Now let’s assume we have some method to determine the most likely next keys following one keypress. We can use more or less sophisticated probability models to do this. I’ll get back to that afterwards. Anyway, assuming we can order keys by some measure of likelihood, in what order should we lay them out on the keyboard?

Ordering keys around the previous keypress

We know the distance of each key with respect to the last keypress, so we can use said distance to determine the order. The only thing to clarify is the handling of keys that have the same distance. I cooked up a heuristic: keys closest to the keyboard’s center should be used in priority. The reasoning is that you want keypresses to occur away from the edges and corners, because those spots have less keys available around them.

The following interactive grid shows what this ordering algorithm looks like. The adjacent keys to the last keypress are prioritized. The distance to the center is used as a tiebreaker. Note that for a keyboard with an uneven number of columns and/or rows, the column and/or row numbers should be used as extra tiebreakers.

A basic probability model

We now have an algorithm to lay out a keyboard, with respect to the last key that was pressed. We know what character a keypress would correspond to, so all we need is a lookup table indicating which keys are the most likely to be pressed next. A simple solution is to build a probability model that measures the likelihood of a character appearing after another one:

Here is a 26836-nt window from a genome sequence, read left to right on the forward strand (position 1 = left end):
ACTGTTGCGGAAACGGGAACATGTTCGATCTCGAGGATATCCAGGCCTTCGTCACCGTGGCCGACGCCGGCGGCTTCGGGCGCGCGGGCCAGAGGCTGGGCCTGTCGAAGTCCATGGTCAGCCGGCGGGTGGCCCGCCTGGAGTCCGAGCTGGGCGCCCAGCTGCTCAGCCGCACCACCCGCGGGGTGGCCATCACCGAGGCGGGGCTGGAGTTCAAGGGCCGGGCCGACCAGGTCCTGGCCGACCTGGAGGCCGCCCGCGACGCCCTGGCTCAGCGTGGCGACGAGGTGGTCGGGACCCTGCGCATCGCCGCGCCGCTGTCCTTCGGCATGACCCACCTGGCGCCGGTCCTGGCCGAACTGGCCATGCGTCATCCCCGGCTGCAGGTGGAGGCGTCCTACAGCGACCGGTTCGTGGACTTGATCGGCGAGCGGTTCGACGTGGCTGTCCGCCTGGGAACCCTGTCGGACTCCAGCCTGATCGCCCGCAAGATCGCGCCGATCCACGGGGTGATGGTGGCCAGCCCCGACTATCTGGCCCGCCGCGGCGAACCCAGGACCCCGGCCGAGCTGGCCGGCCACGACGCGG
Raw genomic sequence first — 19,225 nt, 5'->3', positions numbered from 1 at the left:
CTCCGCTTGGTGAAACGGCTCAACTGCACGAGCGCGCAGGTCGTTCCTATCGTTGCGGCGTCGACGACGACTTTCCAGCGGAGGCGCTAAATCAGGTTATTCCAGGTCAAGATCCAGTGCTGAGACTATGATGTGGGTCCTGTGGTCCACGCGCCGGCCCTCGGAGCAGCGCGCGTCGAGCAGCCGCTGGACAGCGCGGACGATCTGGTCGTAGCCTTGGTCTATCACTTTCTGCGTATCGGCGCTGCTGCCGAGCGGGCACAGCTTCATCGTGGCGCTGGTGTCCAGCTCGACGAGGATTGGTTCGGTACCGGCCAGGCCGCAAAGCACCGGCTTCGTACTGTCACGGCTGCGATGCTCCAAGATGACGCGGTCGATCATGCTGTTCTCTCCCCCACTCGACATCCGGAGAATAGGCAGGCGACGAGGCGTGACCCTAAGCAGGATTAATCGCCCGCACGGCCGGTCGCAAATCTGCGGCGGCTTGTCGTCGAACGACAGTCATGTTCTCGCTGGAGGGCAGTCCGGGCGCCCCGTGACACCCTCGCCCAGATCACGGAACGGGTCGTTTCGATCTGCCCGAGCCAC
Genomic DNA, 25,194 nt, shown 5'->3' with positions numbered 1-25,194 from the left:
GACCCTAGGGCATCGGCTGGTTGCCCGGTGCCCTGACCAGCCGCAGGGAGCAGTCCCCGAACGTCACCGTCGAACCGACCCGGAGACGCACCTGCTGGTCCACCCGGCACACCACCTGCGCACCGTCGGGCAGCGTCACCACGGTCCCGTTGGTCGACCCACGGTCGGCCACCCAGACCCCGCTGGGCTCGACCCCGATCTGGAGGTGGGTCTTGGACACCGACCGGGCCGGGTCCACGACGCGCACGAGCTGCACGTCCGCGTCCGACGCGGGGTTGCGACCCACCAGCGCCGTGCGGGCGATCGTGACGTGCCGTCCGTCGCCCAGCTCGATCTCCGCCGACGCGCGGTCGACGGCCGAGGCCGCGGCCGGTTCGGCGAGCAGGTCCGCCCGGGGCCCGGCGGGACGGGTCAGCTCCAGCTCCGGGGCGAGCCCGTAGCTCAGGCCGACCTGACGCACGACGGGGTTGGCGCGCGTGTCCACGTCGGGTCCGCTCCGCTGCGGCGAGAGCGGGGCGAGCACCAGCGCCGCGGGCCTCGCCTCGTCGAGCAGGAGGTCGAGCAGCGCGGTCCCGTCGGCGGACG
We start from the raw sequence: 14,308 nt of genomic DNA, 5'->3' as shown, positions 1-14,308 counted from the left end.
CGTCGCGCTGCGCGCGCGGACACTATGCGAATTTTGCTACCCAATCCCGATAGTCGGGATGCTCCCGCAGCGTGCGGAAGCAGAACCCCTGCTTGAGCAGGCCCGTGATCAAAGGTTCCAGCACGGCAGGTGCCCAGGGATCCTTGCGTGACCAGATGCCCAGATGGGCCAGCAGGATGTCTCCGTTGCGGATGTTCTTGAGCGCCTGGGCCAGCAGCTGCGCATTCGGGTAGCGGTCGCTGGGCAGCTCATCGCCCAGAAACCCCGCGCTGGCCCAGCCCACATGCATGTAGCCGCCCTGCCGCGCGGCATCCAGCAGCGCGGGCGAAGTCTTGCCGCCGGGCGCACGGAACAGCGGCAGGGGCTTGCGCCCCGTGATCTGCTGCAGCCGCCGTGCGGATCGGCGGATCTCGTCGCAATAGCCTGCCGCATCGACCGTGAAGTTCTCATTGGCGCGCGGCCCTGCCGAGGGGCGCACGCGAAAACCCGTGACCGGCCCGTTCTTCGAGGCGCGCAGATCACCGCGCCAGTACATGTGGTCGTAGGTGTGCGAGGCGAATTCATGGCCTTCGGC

$$P(c_i \mid c_{i-1}) = \frac{\sum_{w \in W}\sum_{j = 1}^{|w|} \mathbb{1}(w_{j-1} = c_{i-1}, w_j = c_i)}{\sum_{w \in W}\sum_{j = 1}^{|w|} \mathbb{1}(w_{j-1} = c_{i-1})}$$

This is just a fancy way of saying that we have to count how many times a character $c_i$ appears after another character $c_{i-1}$. Then we divide that by the total number of occurrences for $c_{i-1}$. That gives us a probability distribution over characters.

The set $W$ contains sentences over which to count. I’ve used this list of Netflix titles to do that. Here is a Python script to parse said list of titles, do the counting, and create a priority list for each keypress:

Click to see the code
import collections
import json
import requests
import string

titles = (
titles = (movie.split('|')[0].split('(')[0] for movie in movies)
titles = (title.translate(str.maketrans('', '', string.punctuation)) for title in titles)
titles = (title.strip() for title in titles)
titles = (title.lower() for title in titles)
titles = (title.replace('�', '') for title in titles)
titles = list(titles)

counts = collections.Counter(
    (prev_char, char)
    for title in titles
    for prev_char, char in zip(title, title[1:])
chars = set(''.join(titles))
P = {
    prev_char: {
        char: p_char
        for char in chars
        if (p_char := (
            sum(c for (a, b), c in counts.items() if a == prev_char and b == char) /
            sum(c for (a, b), c in counts.items() if a == prev_char)
    for prev_char in chars
most_common_after = {
    prev_char: ''.join(sorted(P[prev_char], key=P[prev_char].get, reverse=True))
    for prev_char in chars
    " ": "tsoabmcfwdligphrenk jvuy231qz75x49680",
    "0": " 01s345t7298",
    "1": "9310 26857s4",
    "2": " 01954287hnmok6g",
    "3": "0 15td294rb763",